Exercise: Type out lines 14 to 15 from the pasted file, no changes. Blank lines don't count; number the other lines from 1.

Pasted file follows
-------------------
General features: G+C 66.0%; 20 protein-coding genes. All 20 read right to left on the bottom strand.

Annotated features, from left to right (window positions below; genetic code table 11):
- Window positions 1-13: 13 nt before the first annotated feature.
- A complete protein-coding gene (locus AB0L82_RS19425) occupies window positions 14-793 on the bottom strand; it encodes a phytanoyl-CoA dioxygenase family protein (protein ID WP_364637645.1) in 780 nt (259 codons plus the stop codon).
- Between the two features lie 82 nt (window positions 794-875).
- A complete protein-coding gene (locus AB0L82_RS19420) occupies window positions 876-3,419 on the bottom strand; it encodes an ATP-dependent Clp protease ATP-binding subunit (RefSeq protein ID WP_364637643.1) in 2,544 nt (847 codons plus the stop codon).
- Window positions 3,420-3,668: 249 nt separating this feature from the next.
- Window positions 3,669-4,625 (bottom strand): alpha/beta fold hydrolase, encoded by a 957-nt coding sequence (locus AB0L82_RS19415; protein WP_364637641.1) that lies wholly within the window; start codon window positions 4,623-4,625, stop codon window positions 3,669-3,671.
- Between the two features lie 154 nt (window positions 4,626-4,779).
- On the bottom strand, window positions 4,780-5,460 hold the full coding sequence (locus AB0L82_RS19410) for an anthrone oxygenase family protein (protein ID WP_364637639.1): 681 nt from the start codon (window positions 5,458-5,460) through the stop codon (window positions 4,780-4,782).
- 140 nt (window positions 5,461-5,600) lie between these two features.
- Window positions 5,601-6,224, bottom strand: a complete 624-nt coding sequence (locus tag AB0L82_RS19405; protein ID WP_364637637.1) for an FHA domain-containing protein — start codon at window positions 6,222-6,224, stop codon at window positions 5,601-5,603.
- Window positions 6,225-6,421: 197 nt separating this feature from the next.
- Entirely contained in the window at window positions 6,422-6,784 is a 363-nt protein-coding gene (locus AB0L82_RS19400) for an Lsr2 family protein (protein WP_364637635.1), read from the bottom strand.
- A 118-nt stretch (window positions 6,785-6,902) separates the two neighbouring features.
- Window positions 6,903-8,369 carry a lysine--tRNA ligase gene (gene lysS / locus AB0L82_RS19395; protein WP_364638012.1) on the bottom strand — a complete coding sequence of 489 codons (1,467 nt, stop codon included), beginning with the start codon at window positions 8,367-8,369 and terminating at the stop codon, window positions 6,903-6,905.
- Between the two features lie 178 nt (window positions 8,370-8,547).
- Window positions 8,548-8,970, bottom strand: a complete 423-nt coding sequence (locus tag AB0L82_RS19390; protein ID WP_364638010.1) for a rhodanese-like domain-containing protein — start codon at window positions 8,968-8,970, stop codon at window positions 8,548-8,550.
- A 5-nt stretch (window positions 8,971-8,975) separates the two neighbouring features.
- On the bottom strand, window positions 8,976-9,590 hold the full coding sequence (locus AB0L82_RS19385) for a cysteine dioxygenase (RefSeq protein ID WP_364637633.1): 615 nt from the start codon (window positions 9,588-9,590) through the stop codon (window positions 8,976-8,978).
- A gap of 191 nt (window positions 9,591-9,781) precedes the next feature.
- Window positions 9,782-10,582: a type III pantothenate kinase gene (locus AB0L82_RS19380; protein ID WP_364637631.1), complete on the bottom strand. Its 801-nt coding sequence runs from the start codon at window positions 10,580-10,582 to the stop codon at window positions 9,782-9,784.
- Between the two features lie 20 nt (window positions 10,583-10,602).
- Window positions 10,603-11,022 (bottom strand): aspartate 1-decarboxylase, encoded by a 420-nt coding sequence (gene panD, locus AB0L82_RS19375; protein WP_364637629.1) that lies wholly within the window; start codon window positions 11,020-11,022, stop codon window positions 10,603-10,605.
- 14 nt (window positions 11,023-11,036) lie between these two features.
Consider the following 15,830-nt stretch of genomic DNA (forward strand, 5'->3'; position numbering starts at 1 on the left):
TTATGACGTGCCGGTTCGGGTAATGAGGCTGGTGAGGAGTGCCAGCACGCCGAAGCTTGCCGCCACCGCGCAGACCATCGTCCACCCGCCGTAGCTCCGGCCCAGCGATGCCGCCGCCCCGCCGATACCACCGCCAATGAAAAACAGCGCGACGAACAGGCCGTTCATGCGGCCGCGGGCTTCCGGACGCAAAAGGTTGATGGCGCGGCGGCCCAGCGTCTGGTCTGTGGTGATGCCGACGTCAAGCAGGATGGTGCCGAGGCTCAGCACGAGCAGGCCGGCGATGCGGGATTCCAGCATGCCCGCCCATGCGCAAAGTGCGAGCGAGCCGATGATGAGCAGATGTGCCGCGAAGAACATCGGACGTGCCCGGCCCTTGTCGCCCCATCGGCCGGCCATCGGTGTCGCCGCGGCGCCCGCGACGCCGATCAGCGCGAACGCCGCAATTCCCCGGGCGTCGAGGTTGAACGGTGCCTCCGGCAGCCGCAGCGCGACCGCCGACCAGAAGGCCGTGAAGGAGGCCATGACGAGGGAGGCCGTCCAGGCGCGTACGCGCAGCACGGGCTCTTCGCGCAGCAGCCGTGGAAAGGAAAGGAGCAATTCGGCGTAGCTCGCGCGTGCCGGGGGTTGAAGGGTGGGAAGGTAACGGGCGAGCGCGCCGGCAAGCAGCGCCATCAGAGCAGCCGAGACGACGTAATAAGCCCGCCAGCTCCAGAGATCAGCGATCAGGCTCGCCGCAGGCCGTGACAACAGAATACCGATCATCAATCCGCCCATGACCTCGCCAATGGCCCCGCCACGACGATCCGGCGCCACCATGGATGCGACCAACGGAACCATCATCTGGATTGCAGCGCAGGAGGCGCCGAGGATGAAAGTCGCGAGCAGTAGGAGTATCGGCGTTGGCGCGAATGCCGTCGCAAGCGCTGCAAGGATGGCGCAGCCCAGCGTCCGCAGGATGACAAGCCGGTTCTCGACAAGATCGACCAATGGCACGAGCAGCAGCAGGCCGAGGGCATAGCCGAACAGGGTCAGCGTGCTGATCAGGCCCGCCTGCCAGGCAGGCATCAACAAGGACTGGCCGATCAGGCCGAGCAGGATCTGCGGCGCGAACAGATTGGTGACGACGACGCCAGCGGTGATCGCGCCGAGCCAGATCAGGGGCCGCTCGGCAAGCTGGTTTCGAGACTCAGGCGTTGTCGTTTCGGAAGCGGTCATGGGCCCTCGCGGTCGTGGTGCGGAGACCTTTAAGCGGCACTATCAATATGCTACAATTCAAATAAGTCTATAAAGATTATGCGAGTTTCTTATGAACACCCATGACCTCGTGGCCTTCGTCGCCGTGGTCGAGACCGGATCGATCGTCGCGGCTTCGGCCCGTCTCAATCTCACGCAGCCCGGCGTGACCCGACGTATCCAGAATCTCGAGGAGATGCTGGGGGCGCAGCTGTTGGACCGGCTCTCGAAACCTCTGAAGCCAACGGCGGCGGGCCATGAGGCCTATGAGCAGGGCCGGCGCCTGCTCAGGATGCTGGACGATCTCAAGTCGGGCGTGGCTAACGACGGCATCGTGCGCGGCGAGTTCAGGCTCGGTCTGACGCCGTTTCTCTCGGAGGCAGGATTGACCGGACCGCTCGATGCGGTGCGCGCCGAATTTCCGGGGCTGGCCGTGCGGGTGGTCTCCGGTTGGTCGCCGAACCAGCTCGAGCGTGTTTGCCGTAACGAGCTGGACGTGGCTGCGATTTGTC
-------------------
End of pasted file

- Entirely contained in the window at window positions 6,422-6,784 is a 363-nt protein-coding gene (locus AB0L82_RS19400) for an Lsr2 family protein (protein WP_364637635.1), read from the bottom strand.
- A 118-nt stretch (window positions 6,785-6,902) separates the two neighbouring features.